Since the introduction of “shelter in place” measures here and around the country, child welfare systems have reported a significant decline in child abuse reports. A recent article in the Los Angeles Times noted the trend here in Los Angeles and similar stories have emerged in numerous other parts of the country. The decline in reports seems counter-intuitive since the pandemic has created conditions that often lead to abuse such as unemployment, loss of health insurance, and congested living environments, particularly for families who are vulnerable and at risk of experiencing abuse. Add to that mental health or substance dependence issues and a poor situation can quickly become desperate, traumatic and tragic, especially for children.
So why the drop in reports of such abuse? Typically school personnel are the eyes into a home because of their regular contact and interaction with children and their families. But with the temporary closures of school and childcare centers, those eyes and ears who are trained to spot abuse have been sidelined. No one believes that there is less abuse or neglect—there’s likely more happening because of this pandemic. We just don’t know what exactly is going on while families are so isolated and it is frightening to think that some children may be experiencing abuse with no safety net to watch over them.
Hillsides has a number of programs that supports children and their families who are at risk of abuse or neglect. Because of protocols related to COVID-19, our physical access to these families has been limited and dependent on technology-based contact, mostly through teleconferencing. During these “visits,” children are asked to speak in a room alone away from family and phone cameras have been used to scan the home to assess the physical environment. None of these measures are foolproof or truly allay any concerns. As a result, it is sometimes required that workers brave the risks of exposure to the virus to visit a child and family in order to mitigate any potential abuse.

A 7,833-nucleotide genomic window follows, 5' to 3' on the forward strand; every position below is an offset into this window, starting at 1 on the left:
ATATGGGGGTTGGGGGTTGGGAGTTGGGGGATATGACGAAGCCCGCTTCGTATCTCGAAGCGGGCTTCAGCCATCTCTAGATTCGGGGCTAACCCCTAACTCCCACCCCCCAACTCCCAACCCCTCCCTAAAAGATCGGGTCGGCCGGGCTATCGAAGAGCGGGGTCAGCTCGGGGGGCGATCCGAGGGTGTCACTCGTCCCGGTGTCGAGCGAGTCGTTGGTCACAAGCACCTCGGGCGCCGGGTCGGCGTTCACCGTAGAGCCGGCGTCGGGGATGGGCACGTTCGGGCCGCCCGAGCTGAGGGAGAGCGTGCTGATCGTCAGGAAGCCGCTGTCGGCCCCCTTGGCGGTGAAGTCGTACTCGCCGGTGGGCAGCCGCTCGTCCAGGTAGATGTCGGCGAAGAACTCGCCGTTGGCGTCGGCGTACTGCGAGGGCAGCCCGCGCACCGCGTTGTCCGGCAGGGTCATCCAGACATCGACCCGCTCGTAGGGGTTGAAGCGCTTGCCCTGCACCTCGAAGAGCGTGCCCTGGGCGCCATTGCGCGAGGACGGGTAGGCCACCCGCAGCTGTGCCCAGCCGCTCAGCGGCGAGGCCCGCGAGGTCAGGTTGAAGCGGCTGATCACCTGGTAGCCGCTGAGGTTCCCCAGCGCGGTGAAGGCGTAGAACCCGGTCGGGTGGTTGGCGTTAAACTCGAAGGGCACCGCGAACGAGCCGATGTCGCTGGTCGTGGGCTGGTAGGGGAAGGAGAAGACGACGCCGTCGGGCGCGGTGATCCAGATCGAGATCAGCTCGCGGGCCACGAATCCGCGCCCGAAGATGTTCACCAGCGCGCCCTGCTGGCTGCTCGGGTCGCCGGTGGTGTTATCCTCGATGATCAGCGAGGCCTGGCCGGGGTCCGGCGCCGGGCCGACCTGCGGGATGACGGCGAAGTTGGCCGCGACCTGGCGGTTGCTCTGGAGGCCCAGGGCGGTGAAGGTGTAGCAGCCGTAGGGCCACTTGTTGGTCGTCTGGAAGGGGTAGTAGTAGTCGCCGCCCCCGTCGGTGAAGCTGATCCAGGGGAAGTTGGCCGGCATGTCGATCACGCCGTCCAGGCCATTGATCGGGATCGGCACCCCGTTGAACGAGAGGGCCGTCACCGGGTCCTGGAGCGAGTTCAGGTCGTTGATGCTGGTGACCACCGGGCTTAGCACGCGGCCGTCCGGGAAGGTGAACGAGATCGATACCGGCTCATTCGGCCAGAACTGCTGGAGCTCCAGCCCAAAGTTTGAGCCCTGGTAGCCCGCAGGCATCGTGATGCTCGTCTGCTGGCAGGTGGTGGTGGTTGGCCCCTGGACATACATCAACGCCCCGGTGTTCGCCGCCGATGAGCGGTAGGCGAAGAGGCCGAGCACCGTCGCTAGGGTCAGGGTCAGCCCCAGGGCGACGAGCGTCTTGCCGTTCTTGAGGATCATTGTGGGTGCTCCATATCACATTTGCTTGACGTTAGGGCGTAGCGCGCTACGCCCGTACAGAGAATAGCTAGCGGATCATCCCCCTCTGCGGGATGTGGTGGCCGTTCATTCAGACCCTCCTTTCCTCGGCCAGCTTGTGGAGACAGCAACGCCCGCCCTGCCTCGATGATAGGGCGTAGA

These situations are not approached naively. However, the most effective posture with these families is to be seen as partners committed to easing the conditions that place the family at risk. Especially at a time when their needs are intensified because of COVID-19, families are looking for resources to address their concerns and keep everyone safe and healthy.
More than ever, now is the time for us to be a good neighbor and stay in touch with family members to be a supportive presence helping to ease the isolation, anxiety and material needs they may have. We all need a lifeline, especially at such a desperate time for some. Our caring and supportive presence can be the one thing that keeps a family from falling into a tragic cycle of violence and keep a frightened child safe.